Something horribly wrong, written in (or using) HTML. Often makes stuff on the Web inaccessible, slow loading, unbookmarkable/irreproducible, aggravating,or just plain bugridden. Their synergism makes URLs and page sources incomprehensible and useless, but at least it reduces the risk of people actually communicating. Many HTML generators spew out this kind of thing. An HTML atrocity is usually a result of work by designers or programmers who are totally clueless. They don't know what HTML can and can't (and should and shouldn't) do, and they don't care for standards. They should be tried by a W3C tribunal. There are three major flavours:

  1. Bad HTML: gratuitous use of non-standard HTML tags (usually browser-specific); mostly-text regions rendered as graphics; anything dependent on the font, exact window size, etc.; and stuff generally opposed to the philosophy of HTML, such as the infamous blink tag.
  2. Not HTML: HTML hopelessly mixed in with JavaScript, Java applets, and plugin bits, to no particularly necessary effect; HTML generated dynamically, on demand, on the fly, through CGI, cookies, and whatnot, when static pages and a little planning would have done better.
  3. Lame HTML: HTML doing stuff it wasn't designed for (there's a lot of that), either because it was deliberately forced on a situation where it is inappropriate, or because the wrong approach was adopted. An attempt to create a "movie" in HTML is one example (see Netscape Fishcam).

  • Having the entire page inside a single frame, so the URL at the top doesn't change, but what looks like the page contents does. Has the beneficial side effect that on some platforms (e.g. UN*X) your Netscape PgUp/PgDn keys might not work, and you won't understand why not.
  • The "Back" link. Having passed the age of informed consent, I'm perfectly capable of pressing my browser's "Back" button; and I might not have come from where the designers of the page thought I did.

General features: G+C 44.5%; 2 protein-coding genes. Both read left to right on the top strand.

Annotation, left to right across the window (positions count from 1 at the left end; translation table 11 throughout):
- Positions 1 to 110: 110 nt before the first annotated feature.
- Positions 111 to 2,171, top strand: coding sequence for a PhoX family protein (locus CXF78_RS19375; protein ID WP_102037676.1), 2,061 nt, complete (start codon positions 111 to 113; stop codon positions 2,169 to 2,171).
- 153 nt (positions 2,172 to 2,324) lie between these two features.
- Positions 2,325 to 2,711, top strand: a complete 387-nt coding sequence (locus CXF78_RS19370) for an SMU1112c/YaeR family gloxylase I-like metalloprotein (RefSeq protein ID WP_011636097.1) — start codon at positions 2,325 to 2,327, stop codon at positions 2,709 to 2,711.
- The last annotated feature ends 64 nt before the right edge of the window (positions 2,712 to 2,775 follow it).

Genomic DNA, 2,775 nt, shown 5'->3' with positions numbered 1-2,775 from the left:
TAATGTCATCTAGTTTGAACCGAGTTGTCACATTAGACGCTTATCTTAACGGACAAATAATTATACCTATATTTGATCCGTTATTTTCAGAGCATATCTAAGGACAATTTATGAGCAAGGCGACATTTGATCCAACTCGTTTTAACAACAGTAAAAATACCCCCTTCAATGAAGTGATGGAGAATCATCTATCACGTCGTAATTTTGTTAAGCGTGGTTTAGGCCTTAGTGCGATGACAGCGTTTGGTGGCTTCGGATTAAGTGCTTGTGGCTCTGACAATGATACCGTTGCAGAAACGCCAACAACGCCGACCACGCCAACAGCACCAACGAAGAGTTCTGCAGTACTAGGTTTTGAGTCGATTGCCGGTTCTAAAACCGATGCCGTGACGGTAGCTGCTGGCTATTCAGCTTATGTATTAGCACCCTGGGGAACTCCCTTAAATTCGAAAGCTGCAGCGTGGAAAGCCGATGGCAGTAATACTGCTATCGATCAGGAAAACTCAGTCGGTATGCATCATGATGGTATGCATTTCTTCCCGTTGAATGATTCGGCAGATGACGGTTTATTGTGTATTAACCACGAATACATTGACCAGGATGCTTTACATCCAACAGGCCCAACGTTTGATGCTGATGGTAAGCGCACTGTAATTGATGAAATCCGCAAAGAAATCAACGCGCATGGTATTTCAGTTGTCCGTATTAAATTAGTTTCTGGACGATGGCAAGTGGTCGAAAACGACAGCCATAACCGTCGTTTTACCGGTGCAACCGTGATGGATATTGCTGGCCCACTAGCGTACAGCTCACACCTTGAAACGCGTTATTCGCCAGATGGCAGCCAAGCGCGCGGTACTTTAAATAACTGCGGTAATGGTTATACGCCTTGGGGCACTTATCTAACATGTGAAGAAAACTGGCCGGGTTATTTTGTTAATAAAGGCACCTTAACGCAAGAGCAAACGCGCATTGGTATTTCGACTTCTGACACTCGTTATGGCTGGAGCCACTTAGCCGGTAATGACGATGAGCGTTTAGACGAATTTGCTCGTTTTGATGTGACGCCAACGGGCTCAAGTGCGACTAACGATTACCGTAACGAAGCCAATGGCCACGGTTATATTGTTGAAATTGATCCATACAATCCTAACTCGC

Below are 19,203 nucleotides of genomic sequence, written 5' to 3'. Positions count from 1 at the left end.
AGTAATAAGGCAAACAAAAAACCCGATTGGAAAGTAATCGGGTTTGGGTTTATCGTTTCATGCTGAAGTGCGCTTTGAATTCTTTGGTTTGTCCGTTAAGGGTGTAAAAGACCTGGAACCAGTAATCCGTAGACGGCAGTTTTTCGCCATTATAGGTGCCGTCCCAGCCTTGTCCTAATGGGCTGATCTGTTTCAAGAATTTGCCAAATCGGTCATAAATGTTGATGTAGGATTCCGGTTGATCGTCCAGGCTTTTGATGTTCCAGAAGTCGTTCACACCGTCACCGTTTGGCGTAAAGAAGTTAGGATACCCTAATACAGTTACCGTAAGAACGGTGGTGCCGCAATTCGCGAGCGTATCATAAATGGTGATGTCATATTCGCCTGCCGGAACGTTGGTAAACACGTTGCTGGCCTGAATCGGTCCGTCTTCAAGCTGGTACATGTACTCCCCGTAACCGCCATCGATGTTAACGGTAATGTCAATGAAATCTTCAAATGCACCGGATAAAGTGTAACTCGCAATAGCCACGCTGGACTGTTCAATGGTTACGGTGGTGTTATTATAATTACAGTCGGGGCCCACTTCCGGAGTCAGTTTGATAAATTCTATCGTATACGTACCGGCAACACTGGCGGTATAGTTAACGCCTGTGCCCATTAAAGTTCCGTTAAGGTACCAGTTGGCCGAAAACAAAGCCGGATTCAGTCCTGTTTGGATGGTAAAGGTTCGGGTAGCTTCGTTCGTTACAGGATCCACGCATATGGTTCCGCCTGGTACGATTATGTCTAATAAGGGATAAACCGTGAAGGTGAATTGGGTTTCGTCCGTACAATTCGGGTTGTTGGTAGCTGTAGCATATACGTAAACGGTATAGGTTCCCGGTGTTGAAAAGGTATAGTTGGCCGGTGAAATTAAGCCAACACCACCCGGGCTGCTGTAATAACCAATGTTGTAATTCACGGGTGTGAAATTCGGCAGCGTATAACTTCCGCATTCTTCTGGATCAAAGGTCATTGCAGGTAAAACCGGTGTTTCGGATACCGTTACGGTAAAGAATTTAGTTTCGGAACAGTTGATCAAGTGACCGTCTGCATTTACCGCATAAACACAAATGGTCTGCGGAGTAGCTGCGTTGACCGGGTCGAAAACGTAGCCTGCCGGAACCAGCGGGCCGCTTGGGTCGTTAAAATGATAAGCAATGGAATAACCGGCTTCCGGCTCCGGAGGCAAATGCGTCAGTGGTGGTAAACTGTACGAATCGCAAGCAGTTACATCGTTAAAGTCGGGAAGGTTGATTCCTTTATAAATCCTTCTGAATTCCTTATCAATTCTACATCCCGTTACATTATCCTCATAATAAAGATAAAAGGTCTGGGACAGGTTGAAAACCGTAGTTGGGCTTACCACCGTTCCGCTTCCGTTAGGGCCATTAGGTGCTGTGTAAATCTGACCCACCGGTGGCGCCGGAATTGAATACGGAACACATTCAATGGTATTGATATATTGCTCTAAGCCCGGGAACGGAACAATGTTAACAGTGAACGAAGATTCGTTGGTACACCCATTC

• Nonstandard extensions, coupled with nonstandard or plain wrong MIME types. An example is serving HTML with a ".txt" extension, or a text file as text/html.

Note that some of the items on the original list (as well as the third on this list) are actually crimes against HTTP, but we might as well set up just one tribunal.

Personally, I think the worst thing one can do with HTML is neither to mix it with other languages, nor blink, nor anything to do with links or frames. No, the worst thing you can do is to make your text unreadable, because that is not just inconvenient, it defeats the very reason for which most webpages exist.
Some of the most common idiocies:

  • Background images with strong, fine-grained contrast. No matter what color the text, it will be hard to read.
  • Tiny, absolute fontsizes.
  • Text of medium brightness on a black background; really bad if your monitor isn't perfectly sharp.
  • No alt or longdesc attributes on images.Very bad - I couldn't post on some bulletin boards with images turned off because the "reply" image (the one that brings up the actual form to reply from) had no alt attribute
  • Using any kind of font tag. Style sheets forever!
  • Not conforming to W3C standards without a valid reason (which would be "I want to make it compatible with Browser X.x")
  • Knowing that your code isn't viewable in any browser, but not doing anything about it! Tip: graceful degradation is good.
  • Writing bad HTML code - it just isn't on, especially when there are a load of applications like HTML Tidy to help you clean up your code.

The things and more above might lead to your page not being accessable to people with disabilities - or perhaps to people who can't read that garish yellow text on a black background.

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